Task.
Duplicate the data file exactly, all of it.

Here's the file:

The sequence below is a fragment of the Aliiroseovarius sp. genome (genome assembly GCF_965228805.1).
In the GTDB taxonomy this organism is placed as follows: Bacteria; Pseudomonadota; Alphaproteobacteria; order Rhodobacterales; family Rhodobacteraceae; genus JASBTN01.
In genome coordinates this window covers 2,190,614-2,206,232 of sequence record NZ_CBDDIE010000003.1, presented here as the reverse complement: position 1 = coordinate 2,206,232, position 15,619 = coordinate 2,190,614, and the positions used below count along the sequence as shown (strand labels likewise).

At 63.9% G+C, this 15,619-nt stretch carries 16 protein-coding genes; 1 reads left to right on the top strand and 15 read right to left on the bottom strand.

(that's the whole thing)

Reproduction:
The sequence below is a fragment of the Aliiroseovarius sp. genome (genome assembly GCF_965228805.1).
In the GTDB taxonomy this organism is placed as follows: Bacteria; Pseudomonadota; Alphaproteobacteria; order Rhodobacterales; family Rhodobacteraceae; genus JASBTN01.
In genome coordinates this window covers 2,190,614-2,206,232 of sequence record NZ_CBDDIE010000003.1, presented here as the reverse complement: position 1 = coordinate 2,206,232, position 15,619 = coordinate 2,190,614, and the positions used below count along the sequence as shown (strand labels likewise).

At 63.9% G+C, this 15,619-nt stretch carries 16 protein-coding genes; 1 reads left to right on the top strand and 15 read right to left on the bottom strand.